By Benjamin Engle
Like many other United States college students studying abroad in Egypt, Union student Mike Clarke ’11 will be evacuating from the troubled nation.
Clarke, who was studying Arabic while on a Union College Independent Study Abroad program during the winter term, has been in contact with Union College officials and is planning on flying out of the country today, Feb. 3.
On Saturday, the US Department of State issued a “travel warning” for American citizens going to or already in Egypt due to the political protesting which has, in some areas, escalated to violent protests. The protesting, which began on Jan. 25, has consisted of street demonstrations, riots, looting, and general civil disobedience. “U.S. citizens currently in Egypt should consider leaving as soon as they can safely do so,” the travel warning stated.
Besides the civil unrest in the country, many college students are being forced to leave Egypt due to disruptions in communications, such as cell phone and Internet services.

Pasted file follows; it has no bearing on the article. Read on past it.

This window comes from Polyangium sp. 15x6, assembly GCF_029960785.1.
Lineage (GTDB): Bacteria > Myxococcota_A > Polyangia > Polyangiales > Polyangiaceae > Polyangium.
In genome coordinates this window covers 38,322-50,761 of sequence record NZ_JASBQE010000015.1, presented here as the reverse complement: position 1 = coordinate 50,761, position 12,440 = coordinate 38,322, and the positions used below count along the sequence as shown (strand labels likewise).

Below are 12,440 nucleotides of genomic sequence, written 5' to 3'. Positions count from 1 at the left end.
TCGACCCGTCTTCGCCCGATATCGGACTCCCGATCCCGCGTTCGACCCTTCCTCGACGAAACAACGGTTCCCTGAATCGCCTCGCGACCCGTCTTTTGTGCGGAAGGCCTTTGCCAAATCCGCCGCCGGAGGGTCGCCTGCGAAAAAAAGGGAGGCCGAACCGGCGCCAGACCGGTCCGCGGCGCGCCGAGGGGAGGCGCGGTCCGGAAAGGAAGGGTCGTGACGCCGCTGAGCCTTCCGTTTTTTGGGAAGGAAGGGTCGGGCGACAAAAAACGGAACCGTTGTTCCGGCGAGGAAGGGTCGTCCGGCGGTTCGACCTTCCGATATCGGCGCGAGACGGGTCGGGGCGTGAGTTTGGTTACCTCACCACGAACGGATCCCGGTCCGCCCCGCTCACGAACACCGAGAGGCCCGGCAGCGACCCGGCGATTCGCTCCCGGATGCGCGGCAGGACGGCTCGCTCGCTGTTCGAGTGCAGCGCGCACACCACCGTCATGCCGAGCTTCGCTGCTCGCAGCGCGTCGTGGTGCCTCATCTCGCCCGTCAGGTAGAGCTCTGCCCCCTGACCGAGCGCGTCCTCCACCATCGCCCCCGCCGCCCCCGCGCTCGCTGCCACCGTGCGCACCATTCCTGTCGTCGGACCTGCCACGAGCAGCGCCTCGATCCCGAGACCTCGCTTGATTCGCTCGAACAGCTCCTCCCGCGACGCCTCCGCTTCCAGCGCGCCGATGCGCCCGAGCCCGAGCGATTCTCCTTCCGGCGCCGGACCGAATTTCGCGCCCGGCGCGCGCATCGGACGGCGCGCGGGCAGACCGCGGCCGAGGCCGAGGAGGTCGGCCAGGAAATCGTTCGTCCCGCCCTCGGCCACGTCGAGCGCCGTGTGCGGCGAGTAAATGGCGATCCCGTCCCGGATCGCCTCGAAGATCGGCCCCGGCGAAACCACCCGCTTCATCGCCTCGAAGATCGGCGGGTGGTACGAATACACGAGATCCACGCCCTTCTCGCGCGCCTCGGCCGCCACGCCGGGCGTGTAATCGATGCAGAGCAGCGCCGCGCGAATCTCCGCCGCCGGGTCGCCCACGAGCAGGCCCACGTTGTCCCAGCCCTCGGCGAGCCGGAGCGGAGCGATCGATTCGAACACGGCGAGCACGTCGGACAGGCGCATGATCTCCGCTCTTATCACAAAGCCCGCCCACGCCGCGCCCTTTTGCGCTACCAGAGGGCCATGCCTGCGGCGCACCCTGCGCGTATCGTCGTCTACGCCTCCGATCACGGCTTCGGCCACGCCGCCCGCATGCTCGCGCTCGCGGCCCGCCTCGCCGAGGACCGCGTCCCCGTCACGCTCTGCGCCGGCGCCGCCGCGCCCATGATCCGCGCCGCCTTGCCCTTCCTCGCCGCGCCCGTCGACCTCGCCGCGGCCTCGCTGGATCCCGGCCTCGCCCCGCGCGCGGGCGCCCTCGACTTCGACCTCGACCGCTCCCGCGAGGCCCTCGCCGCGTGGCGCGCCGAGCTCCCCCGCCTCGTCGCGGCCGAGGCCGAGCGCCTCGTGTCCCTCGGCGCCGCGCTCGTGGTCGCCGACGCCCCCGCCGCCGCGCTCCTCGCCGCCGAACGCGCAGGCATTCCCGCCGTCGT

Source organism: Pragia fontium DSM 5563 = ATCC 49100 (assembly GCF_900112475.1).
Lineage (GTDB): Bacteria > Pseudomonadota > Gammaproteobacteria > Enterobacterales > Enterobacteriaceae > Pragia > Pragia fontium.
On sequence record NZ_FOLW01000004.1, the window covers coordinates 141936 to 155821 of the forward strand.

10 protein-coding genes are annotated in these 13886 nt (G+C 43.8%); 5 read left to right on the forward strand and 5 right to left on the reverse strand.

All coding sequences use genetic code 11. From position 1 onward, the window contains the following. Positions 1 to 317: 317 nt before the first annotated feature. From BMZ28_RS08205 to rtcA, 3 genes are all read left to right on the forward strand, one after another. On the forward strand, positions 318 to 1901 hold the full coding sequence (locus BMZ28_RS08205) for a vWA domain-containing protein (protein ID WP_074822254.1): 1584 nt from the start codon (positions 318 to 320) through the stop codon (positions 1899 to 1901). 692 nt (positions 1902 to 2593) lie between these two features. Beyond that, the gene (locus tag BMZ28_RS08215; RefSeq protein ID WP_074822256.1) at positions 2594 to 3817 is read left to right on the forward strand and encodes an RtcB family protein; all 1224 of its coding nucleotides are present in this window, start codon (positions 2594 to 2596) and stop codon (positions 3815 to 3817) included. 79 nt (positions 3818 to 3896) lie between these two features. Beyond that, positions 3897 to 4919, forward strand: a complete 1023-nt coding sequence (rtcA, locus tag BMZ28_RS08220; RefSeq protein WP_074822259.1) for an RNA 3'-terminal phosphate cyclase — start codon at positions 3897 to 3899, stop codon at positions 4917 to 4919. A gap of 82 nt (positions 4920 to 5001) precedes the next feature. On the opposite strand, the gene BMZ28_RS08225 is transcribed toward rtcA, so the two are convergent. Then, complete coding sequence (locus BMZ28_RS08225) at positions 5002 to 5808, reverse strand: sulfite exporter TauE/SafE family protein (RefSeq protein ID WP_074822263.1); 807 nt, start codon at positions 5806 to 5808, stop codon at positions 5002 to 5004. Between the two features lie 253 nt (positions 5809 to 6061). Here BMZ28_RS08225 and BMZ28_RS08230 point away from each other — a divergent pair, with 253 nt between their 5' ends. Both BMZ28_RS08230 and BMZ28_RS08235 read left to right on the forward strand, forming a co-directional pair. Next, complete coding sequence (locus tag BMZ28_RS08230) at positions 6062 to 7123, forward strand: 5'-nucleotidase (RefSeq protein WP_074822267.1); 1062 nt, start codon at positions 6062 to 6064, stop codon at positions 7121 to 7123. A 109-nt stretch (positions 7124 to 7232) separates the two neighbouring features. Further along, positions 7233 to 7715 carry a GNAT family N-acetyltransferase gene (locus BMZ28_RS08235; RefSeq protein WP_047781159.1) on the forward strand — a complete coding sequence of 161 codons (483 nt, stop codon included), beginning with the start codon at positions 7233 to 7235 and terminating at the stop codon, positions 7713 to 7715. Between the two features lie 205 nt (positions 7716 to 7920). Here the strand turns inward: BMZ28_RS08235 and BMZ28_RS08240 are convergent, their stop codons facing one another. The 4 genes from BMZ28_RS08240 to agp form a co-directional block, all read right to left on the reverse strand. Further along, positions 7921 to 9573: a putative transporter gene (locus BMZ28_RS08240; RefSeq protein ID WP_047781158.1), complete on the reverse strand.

Director of International Programs Lara Atkins has been monitoring the situation in Egypt since the protests began.
“As soon as the U.S. Department of State escalated the Travel Alert to Egypt to a Travel Warning, Mike’s ISA was effectively over,” Atkins stated. “Union College has a travel warning policy, as do many other colleges and universities that ends study abroad programs in countries when a travel warning is assigned.”
Union’s policy on travel restrictions for international programs states that the College does not send students to countries with travel warnings: “Union College does not operate or direct study abroad programs, including independent study abroad projects, for any student in a country for which a U.S. Department of State Travel Warning or U.S. economic sanctions are in effect.”
The Concordiensis attempted to reach Clarke via email for comment but did not get a response, most likely due to reports of Internet outages in Egypt.